Posted Fri Mar 10, 2006 at 09:55 AM PST by
Only days after online retailer IndiePix announced a new pay service that will allow consumers to download independent films and burn them on a DVD, The New York Times reports that Amazon is in advanced negotiations with major studios Warner, Paramount and Universal for a similar, broader, service.Continue Reading
Amazon's move comes at pivotal time for both the studios and online retailers. Both industries are making a mad dash to entice tech-saavy consumers with instant access to their products, amid a dizzying array of new internet and on-demand services and technologies.
Although the studios have been experimenting with video-on-demand services such as MovieBeam and MovieLink, and making select television shows available for download on Apple's iTunes, none offer the ability for consumers to burn purchases to a DVD disc and then play them on any DVD-compatible device.
If talks between Amazon and the studios are successful, the launch of such a service would send shock waves through the industry. With the online retail giant's huge reach -- and a hybrid approach that would allow consumers the instant satisfaction of a download, coupled with the ability to continue to watch movies on DVD -- Amazon could quickly bring movie downloads to the masses.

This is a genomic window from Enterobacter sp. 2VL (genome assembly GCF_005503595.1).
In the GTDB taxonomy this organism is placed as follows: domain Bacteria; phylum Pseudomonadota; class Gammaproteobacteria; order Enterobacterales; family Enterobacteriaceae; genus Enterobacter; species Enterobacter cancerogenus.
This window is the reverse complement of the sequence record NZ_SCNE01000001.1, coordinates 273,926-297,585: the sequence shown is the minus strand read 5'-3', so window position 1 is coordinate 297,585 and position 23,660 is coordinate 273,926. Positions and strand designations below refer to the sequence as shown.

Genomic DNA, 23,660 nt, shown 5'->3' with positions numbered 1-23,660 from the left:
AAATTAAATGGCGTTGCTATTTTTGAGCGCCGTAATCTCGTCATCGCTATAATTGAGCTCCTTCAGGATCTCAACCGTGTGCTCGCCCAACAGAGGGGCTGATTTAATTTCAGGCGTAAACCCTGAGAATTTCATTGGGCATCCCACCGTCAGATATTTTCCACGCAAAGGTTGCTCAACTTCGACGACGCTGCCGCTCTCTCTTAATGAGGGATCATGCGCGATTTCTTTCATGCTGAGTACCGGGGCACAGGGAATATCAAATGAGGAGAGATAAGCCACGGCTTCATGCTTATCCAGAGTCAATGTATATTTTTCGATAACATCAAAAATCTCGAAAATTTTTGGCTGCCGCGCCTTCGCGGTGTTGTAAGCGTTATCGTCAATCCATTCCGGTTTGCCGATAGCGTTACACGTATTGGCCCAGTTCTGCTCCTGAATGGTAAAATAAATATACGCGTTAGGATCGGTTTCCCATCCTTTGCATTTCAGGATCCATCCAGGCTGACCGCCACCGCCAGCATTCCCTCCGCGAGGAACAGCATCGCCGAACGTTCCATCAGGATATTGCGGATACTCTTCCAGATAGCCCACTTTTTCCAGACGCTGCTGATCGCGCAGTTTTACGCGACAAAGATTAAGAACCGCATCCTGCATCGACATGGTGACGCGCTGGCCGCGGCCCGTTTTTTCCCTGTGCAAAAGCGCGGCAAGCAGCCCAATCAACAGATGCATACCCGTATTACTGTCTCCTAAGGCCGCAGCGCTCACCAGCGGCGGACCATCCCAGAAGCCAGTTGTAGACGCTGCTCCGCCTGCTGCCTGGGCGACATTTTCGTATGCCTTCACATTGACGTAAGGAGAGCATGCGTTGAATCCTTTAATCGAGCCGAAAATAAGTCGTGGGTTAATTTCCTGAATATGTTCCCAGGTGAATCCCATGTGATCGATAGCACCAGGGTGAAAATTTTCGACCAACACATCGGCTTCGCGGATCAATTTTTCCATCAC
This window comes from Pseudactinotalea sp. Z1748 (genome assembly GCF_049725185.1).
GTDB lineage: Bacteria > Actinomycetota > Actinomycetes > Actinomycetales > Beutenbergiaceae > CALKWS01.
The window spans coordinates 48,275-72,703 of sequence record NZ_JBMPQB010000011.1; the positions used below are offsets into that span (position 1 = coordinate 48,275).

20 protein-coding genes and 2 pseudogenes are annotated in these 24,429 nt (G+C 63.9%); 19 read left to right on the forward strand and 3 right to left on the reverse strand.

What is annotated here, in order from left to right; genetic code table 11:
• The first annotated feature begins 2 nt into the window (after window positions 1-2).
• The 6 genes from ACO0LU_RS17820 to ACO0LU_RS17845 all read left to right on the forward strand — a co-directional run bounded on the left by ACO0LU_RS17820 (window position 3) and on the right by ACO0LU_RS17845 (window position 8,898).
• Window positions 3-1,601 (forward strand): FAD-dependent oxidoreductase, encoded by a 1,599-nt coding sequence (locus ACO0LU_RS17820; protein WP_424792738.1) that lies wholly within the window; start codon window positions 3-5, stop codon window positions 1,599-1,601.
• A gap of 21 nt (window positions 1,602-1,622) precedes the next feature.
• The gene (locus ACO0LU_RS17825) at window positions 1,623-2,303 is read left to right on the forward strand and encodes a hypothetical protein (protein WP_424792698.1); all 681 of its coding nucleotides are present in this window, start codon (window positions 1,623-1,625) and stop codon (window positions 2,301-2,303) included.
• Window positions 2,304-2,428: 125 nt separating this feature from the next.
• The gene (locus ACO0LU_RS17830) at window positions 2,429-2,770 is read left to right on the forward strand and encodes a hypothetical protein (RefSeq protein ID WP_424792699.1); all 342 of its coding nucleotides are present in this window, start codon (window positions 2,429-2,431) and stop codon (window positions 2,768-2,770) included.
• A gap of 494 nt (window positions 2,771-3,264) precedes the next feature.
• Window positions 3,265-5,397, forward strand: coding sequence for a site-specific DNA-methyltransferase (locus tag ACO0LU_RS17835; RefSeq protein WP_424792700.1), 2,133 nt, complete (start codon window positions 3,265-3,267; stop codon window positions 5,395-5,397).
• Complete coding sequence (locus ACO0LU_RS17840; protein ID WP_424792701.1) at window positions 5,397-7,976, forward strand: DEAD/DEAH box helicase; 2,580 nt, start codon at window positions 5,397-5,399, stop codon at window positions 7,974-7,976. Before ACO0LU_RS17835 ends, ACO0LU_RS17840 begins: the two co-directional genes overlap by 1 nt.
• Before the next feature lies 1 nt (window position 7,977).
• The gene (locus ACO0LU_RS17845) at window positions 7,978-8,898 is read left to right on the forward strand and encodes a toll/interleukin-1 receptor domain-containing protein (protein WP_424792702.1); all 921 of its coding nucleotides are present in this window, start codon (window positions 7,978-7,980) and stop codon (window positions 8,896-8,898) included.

Posted Wed Jan 4, 2006 at 12:57 PM PST by
After two years of hype and hope, four studios -- Sony/MGM, Paramount, Fox and Lion's Gate -- announced their initial lineup of Blu-Ray titles today at CES 2006.Continue Reading
Each studio plans to have 10-20 catalog titles available by early spring, with each offering a nominal mix of well-known catalog titles and recent blockbusters. Pricing has not yet been announced, although Sony honco Ben Feingold expected Blu-Ray discs to cost on average higher than their DVD counterparts, but "not significantly so." Day-and-date with DVD support was also sketchy, although Fox and Paramount indicated that such highly-anticipated blockbusters as 'Mission: Impossible 3' and 'Ice Age 2' would see simultaneous Blu-Ray and DVD release in 2006.
The initial slates leave us a little wanting -- 'Stealth,' 'Rambo' and 'Sky Captain and the World of Tomorrow' is as good as it gets, folks. While these titles are skewed towards the young male action audience (which is a safe bet, given Blu-Ray's almost pre-sold base of Playstation 3 gamers), if high-def DVD is going to succeed with the mainstream, there has to be more variety. How about a few romantic comedies? Or even a couple genuine classics? And with only one TV DVD title announced ('Stargate Atlantis'!) the studios appear to be failing to capitalize on the biggest growth sector of the DVD market.
However, with remaining Blu-Ray supporting studios Warner, New Line, Disney and Universal expected to announce their Blu-Ray support by the end of CES 2006, we're still holding out hope that their offerings will rate a bit higher on the excitement meter.